Compassion Fatigue

compassion fatigue
For caregivers, whose work is often emotionally wrenching, a lessening of the compassion that brought them to that work can be a problem both for themselves and the people they are trying to help. It used to be called burnout, but now it's recognized as a serious syndrome.

“Most people don’t understand what it is until they’re at the point where they’re barely functioning,” says Lisa Dinhofer, a thanatologist and consultant who has lectured on CFS to professionals in health care, law enforcement, and mortuaries. “Even then, they just think they’re tired all the time, or grumpy.” In the worst cases, CFS can become secondary traumatic stress disorder, similar to post-traumatic stress disorder.

Some compassion fatigue symptoms to watch out for: Caregivers start to resent the people they’re working for and the people they’re trying to help. They feel their work is pointless. “You have the feeling that you can’t make a difference,” says Dinhofer. Depression is always part of CFS.

Self-care for Caregivers

If a caregiver catches CFS before it’s gone too far, self-care measures like getting enough sleep, eating right, and exercising can go a long way. If the symptoms persist for six weeks, it’s time to address the problem in a more systematic way.

Often, acknowledging it is the first obstacle. “Most people think it‘s a sign of weakness and that if they put their minds to it, they can get over it,” Dinhofer says. People who work in the helping professions are accustomed to putting others’ needs before their own. They often didn’t have good boundaries to start with, but now is the time to establish them: Caregivers should make clear to their boss (and themselves) how much work they’re willing to take home, for instance. Sometimes supervisors who don’t deal with trauma themselves have unrealistic expectations of their workers.

Trauma Workers Need Support at Home

For caregivers who are frequently exposed to trauma and death, it’s critical to have life-affirming outlets that use the right side of the brain – creative activities that can range from gardening to learning a musical instrument. Regular physical activity is important; there’s definitely a mind-body connection with CFS.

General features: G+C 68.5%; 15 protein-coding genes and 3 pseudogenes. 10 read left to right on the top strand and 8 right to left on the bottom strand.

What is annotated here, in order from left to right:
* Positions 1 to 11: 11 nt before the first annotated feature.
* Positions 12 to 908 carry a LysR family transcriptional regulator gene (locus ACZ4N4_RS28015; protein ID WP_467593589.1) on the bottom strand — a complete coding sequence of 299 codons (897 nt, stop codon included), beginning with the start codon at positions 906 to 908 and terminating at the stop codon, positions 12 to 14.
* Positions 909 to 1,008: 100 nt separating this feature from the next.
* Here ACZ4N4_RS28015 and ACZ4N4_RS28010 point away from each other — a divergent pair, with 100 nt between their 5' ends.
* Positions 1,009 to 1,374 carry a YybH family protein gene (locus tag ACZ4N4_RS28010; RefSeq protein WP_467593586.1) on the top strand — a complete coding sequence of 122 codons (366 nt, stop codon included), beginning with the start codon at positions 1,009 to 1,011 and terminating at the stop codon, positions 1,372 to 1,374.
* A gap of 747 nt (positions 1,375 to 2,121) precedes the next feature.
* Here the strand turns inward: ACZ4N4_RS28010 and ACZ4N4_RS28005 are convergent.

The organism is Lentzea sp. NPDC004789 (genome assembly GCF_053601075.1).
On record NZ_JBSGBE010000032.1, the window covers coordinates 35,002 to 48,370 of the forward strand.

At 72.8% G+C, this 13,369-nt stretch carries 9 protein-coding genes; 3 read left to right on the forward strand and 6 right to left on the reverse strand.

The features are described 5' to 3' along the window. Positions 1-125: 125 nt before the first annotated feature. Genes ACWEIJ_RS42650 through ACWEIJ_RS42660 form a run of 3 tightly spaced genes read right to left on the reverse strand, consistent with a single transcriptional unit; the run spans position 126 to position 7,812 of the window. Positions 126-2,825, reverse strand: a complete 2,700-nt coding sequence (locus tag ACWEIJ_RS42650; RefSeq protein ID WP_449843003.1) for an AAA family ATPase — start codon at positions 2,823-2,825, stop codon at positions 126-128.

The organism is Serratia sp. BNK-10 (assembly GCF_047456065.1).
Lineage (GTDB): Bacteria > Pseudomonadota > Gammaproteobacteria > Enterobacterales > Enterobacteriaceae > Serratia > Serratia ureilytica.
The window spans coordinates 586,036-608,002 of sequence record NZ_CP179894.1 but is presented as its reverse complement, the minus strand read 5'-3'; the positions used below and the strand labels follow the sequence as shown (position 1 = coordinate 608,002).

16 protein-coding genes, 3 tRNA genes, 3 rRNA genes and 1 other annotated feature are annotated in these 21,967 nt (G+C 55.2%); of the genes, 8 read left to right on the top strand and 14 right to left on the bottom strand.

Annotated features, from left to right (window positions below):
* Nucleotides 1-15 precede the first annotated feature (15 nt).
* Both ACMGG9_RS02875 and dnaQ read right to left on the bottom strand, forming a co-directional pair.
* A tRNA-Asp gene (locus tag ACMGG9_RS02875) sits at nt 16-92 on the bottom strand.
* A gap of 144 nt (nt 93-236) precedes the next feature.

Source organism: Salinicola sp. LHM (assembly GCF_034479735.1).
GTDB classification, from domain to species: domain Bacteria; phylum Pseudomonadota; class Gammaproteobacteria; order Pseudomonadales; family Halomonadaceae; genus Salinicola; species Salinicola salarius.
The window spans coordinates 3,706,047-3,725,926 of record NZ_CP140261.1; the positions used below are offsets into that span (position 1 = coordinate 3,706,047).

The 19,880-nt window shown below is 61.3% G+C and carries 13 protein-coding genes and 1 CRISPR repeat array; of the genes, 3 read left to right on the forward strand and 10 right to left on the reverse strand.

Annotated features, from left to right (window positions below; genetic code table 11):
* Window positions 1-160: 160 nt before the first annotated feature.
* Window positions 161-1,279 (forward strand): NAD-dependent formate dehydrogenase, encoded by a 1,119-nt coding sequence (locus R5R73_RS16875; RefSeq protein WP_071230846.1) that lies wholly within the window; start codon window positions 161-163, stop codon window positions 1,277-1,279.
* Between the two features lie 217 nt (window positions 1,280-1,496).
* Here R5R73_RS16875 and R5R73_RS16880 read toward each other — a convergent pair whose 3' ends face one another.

It may be a good time to look closely at personal relationships. A caregiver whose work is exhausting especially needs a supportive home environment. If both work and home life are emotionally draining, that person should think about making changes in one or both. This can be one hard – an exhausted caregiver may think she doesn't have time to think about her personal life – but sometimes the focus CFS puts on a person's overall situation can be a helpful spur to change.

CFS Shouldn't Be Dismissed as Burnout

Workers in the helping professions who start to feel drained and irritable, perhaps even resenting those they're trying to help, shouldn't just assume it's job burnout. They should make sure they're taking as good care of themselves as they are of others. Taking time to put their own needs
first will help everyone – themselves, their clients, and their company.

“A lot of people think if they say they have compassion fatigue, they’re not as competent a professional as they thought,” says Dinhofer. On the contrary, “It’s a sign of professional maturity to understand that everyone has their limits.”

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